I see myself sitting in those classes, where the students are all 40 or more years younger than me, trying to make it to where I want to be, where I can make a difference, or at least try. I see me with a backpack full of books and a laptop after a full day of classes, knowing I’ve got to study for a big test to come, and an even bigger one in being able to help someone. That’s the biggest test, all my bit for these past 22 years since I decided I was going to be part of the solution, not the problem. And if I have to wrack my brain I’m willing to do that. If I’ve got to be looked at by a bunch of college kids as a weirdo old man in the class, ok there as well. I’ve lived thru the B.S. that causes us to end up in here, I’ve been thru it and I can sure as hell speak on the fact that nothing is worth a life in here!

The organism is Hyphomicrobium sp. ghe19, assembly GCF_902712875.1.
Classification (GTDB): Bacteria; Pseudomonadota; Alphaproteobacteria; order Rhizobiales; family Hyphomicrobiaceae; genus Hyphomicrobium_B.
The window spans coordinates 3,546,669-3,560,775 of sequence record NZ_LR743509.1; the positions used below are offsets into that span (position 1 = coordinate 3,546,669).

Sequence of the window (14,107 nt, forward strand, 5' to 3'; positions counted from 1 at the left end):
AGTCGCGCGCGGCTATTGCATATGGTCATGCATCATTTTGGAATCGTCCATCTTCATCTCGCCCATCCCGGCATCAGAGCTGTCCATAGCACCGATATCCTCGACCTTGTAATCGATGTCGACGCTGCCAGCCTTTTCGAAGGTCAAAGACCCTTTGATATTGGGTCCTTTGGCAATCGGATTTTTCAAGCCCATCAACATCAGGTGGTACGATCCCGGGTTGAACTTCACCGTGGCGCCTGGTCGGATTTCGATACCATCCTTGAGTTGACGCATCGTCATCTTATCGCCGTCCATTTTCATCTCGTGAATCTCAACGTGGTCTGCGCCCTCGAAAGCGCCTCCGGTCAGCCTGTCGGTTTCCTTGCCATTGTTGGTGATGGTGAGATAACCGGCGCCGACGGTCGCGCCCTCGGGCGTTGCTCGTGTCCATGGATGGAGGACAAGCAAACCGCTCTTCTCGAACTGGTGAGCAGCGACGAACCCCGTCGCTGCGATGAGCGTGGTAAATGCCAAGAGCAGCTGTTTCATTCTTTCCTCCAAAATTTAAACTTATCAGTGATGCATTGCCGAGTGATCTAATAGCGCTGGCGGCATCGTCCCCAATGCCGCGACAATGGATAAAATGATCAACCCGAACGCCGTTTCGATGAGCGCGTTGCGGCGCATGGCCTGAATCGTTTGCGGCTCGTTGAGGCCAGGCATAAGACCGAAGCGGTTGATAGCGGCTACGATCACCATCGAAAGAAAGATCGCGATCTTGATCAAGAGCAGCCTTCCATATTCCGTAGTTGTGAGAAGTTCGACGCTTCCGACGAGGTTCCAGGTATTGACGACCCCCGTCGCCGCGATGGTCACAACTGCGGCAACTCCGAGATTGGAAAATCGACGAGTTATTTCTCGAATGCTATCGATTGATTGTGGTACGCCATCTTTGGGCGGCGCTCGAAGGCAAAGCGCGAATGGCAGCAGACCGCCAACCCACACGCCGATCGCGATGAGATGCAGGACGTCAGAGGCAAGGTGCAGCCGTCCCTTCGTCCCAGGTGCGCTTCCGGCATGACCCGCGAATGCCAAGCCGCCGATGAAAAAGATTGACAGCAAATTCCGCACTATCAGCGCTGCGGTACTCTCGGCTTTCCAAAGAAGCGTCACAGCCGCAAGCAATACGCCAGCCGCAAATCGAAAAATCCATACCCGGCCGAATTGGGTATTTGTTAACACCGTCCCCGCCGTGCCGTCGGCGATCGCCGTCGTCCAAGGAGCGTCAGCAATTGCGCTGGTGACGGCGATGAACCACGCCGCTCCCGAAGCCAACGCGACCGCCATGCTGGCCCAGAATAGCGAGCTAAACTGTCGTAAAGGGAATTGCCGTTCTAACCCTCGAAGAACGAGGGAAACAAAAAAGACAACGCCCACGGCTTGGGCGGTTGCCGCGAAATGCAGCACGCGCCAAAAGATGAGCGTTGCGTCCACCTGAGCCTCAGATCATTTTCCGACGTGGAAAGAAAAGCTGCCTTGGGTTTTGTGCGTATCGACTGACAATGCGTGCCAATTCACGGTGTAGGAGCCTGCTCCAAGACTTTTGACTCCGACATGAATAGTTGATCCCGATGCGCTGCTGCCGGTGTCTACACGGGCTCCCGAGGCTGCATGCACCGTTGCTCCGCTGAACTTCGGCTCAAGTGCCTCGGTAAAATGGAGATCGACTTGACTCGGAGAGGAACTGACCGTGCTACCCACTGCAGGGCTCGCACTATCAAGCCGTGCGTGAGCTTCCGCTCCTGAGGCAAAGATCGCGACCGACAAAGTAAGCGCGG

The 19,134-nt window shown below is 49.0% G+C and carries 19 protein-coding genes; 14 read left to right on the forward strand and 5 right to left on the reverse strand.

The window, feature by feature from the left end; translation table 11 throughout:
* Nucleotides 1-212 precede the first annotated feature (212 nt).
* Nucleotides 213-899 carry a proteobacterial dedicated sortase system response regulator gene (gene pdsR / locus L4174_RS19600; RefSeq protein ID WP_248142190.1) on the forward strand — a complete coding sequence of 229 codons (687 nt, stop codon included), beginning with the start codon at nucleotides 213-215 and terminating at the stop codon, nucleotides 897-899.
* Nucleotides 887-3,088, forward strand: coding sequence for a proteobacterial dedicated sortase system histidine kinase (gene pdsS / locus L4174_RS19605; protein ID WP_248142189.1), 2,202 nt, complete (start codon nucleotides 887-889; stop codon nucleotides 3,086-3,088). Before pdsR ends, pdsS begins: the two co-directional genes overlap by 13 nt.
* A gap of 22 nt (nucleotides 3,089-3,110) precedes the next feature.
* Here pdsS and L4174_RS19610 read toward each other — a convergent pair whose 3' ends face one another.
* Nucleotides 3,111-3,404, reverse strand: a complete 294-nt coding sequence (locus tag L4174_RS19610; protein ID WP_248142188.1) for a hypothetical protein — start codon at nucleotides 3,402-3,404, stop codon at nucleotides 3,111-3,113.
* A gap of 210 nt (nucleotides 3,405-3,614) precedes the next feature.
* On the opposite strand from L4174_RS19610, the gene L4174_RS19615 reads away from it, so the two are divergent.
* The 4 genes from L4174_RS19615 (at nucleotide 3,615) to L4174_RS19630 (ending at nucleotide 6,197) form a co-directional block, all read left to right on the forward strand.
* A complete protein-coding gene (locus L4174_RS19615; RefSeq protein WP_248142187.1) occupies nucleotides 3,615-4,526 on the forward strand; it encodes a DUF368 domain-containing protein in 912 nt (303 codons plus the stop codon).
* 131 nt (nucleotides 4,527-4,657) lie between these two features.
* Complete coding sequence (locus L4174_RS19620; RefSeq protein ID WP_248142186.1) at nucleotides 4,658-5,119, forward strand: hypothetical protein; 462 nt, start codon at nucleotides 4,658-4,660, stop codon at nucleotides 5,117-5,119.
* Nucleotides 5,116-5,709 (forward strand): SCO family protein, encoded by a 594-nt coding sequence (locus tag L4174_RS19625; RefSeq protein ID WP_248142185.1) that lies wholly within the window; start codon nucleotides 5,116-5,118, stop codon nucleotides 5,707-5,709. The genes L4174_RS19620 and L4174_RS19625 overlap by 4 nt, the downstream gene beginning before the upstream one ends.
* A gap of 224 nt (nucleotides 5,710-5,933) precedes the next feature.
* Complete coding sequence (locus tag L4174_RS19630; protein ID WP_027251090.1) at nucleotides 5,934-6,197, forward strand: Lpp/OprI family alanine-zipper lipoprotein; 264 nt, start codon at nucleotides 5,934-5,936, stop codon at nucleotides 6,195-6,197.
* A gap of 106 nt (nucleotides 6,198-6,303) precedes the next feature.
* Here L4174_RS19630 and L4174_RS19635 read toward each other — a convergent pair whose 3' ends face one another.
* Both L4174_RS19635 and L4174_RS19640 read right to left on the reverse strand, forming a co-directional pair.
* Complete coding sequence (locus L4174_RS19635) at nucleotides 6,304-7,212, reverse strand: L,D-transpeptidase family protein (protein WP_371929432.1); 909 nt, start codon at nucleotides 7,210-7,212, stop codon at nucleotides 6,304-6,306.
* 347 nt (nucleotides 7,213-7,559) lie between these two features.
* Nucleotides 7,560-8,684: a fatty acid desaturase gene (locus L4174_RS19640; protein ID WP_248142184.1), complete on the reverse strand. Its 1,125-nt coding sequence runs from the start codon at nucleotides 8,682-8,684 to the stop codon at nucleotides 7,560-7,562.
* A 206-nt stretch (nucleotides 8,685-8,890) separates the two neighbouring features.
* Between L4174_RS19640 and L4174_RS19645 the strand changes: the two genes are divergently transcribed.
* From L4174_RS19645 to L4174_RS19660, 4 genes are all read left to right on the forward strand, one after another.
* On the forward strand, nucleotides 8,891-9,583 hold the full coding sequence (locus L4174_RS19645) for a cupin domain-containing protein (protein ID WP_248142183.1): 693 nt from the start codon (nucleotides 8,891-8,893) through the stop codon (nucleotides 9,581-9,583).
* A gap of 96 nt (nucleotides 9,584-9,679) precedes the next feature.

I can see me standing at a bus stop waiting for the bus to take me to the college, and I can see me walking to the halfway house from the same stop at the end of the day, knowing I still have to take care of my personal things like laundry and a shower, and studying for the tests to come in the weeks to come. All these things I think into my life; I literally am living thru this to get to that. I’m walking thru each of these last days, considering the tasks to come and living their needs and planning for the eventualities that I can foresee. At the same time I know full well that there will be just as many speed bumps in the way, just as many trials and tribulations in getting to what I have set as my life’s goal. If I have to work part time in order to eat, so be it. I’ll go to school full time and work part time, but I will do what needs to be done in order to fulfill my dreams. These are the very things that have given me the will and the fortitude to go through the past decade’s worth of hell.